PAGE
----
Rishi Sunak urged unbiased enterprise leaders to assist
Originally written by Timothy Adler about small business
Lobbyists, trade associations and experts have come together to urge Rishi Sunak to help the company's directors who have frozen out of state Covid-19 support.
A consortium of professional associations has asked the Chancellor to consider proposals for a Directors Income Support Scheme (DISS), which mirrors the Self-Employment Income Support Scheme (SEISS), under which sole proprietorships can claim up to £ 2,500 per month.
This is a final attempt by the Treasury Department to change its mind ahead of this week's spending review.
> See also: When and where can the new 80% self-employment grant be applied for?
So far, the Treasury Department has declined to help self-employed directors of limited liability companies who distribute themselves in dividends, claiming it is too difficult to separate corporate income from passive income such as property and stocks.
This is despite the fact that the company's directors pay off in dividends. This is the standard accounting structure used by around 2 million small limited companies in the UK. These range from single-owner directors to micro-businesses that together employ 7.5 million people.
Some see the Treasury's mulishness as a veiled attack by the HMRC on self-employed business leaders who often pay less into national insurance and pay corporate tax instead of income tax.
It is estimated that around 780,000 self-employed business leaders have not been blinded by any government funding from Covid-19.
> See also: The Self-Employed Income Support Scheme (SEISS) is to be doubled for November
Advocacy Group ForgottenLtd, Re Legal Consulting Ltd, the Association of Small Businesses (FSB), and the Association of Accountants (ACCA) wrote to the Treasury Department that a DISS could be set up using details of trade profits and compensation submitted by Entrepreneurs to Companies House – mainly through corporate tax returns – information already available to HMRC.
With a cap of £ 2,500 per month, the taxable grants would be paid to the company and not to individuals, which the FSB said would minimize the risk of fraud. Real estate and investment companies would not be eligible.
The collective predicts that the proposed system will cost between £ 2 billion and £ 6 billion, depending on the scale, putting it on par with the SEISS system, which cost around £ 7 billion in the first three months of operation.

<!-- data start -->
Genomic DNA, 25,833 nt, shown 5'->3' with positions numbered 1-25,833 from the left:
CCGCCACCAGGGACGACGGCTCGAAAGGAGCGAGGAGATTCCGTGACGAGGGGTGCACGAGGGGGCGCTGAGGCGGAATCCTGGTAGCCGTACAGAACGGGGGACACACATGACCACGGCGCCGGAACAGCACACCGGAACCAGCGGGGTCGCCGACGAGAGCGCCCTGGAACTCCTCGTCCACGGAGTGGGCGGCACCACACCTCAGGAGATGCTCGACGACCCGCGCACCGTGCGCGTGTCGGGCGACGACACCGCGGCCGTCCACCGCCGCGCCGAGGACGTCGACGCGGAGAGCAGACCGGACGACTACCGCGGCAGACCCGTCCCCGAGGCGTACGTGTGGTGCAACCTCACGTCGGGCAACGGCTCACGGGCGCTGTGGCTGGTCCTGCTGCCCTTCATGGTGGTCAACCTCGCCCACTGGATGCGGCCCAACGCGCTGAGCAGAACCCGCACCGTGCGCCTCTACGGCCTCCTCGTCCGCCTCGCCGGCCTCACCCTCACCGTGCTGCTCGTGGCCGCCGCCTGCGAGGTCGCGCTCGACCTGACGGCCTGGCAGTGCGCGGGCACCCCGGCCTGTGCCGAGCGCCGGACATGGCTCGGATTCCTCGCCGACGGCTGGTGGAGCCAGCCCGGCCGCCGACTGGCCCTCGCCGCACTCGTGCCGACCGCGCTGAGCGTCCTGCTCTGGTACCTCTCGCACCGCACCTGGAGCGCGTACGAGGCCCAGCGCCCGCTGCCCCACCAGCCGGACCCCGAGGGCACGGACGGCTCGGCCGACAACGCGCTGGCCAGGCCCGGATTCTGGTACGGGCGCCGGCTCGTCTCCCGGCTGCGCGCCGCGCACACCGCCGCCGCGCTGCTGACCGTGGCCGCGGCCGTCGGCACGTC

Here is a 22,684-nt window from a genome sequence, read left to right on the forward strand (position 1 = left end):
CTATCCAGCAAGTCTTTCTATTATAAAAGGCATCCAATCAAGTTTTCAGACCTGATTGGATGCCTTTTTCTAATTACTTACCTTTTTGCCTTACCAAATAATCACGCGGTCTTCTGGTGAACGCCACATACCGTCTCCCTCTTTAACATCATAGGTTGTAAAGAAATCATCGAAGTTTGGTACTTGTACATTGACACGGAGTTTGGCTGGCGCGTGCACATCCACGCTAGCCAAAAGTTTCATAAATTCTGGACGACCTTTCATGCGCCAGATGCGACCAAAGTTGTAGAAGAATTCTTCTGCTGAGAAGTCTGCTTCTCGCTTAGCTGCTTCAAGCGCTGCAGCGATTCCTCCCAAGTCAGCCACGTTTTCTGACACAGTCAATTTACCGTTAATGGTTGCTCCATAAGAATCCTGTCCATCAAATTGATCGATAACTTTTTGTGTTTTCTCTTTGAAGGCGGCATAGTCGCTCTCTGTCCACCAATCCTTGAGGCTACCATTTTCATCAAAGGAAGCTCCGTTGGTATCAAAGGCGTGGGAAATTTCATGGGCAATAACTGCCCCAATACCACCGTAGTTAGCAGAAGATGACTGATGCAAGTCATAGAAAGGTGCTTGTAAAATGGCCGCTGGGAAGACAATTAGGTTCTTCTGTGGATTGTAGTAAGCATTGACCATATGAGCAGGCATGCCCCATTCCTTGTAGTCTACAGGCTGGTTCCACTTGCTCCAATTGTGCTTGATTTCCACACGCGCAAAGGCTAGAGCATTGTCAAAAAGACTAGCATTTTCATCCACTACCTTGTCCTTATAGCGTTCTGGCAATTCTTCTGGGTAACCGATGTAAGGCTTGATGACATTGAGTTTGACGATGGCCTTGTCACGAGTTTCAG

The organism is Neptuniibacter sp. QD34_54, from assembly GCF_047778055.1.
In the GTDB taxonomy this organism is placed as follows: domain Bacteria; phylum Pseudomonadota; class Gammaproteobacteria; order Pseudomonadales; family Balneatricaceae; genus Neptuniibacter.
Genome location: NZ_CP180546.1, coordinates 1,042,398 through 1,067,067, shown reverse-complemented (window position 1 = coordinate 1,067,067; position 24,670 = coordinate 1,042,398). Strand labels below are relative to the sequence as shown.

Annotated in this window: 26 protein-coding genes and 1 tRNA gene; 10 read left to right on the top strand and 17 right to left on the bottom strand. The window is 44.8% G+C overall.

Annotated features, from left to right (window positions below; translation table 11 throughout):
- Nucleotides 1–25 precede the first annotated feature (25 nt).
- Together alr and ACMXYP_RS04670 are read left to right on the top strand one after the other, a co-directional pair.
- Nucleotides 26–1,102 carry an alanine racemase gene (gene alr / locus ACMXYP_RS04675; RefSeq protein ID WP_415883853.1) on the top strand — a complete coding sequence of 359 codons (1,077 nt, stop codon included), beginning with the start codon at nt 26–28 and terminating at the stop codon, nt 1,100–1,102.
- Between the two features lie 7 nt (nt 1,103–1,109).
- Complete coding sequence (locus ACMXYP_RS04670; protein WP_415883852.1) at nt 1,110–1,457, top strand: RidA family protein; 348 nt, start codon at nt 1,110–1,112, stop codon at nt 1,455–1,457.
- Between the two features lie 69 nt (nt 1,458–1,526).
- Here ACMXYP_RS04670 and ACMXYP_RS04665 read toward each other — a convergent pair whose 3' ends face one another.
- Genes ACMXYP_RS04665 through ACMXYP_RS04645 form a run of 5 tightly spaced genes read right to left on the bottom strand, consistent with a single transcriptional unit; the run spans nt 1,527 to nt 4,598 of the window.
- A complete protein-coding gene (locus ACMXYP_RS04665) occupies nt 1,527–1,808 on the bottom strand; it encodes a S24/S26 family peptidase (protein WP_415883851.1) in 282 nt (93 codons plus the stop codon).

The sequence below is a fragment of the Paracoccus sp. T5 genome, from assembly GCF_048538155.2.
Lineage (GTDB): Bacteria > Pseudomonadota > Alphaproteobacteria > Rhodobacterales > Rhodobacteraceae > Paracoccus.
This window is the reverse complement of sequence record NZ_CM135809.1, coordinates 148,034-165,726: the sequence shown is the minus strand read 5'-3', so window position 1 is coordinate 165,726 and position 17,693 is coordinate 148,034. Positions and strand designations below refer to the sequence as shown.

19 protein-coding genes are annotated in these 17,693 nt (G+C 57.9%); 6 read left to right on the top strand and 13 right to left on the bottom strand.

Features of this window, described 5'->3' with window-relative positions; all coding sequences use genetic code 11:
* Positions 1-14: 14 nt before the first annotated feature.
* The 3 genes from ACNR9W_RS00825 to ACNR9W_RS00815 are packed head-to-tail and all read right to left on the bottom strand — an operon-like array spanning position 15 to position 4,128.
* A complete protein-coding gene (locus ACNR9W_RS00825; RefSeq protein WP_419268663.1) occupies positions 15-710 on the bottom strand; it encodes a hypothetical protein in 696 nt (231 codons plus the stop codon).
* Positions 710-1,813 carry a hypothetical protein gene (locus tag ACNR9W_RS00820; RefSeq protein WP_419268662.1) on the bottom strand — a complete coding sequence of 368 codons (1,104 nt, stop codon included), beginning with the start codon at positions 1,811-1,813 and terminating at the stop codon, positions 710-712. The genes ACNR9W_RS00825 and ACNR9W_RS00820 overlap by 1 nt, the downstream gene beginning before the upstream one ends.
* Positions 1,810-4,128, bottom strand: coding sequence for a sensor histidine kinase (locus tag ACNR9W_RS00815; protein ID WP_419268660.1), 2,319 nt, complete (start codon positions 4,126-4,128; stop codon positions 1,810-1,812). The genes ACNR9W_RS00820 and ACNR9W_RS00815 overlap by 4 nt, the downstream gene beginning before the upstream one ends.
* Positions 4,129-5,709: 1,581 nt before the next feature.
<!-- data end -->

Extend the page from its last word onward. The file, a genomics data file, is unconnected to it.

Georgina Broadhurst, co-founder of ForgottenLtd, said, “After eight months without meaningful support, many companies are on the verge of collapse or bankruptcy. Directors had to borrow or spend their savings to stay afloat. The vacation program has supported their 7.5 million employees, but without financial support to the directors and the companies themselves, there will be no jobs for the employees to return to by spring. "
FSB National Chairman Mike Cherry added, “For months now, corporate executives who have dutifully paid corporate and dividend taxes to the Treasury and HMRC have been telling them that it is too difficult for them to help. Our new proposal shows that it is indeed quite easy to put together a director support program in line with the self-employed opportunities available – so much of the information you need is on existing tax returns. These people aren't statistics in a table – they're real people paying bills and feeding families. It is high time this government, which claims to be business-friendly, help them. "
Last week the Labor Mayors of three of England's largest cities – London, Manchester and Liverpool – wrote to Rishi Sunak asking him to revisit the whole issue of the 3 million excluded from Covid-19 support, including company managers, PAYE freelancers and the recently self-employed.
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Rishi Sunak urged independent business leaders to help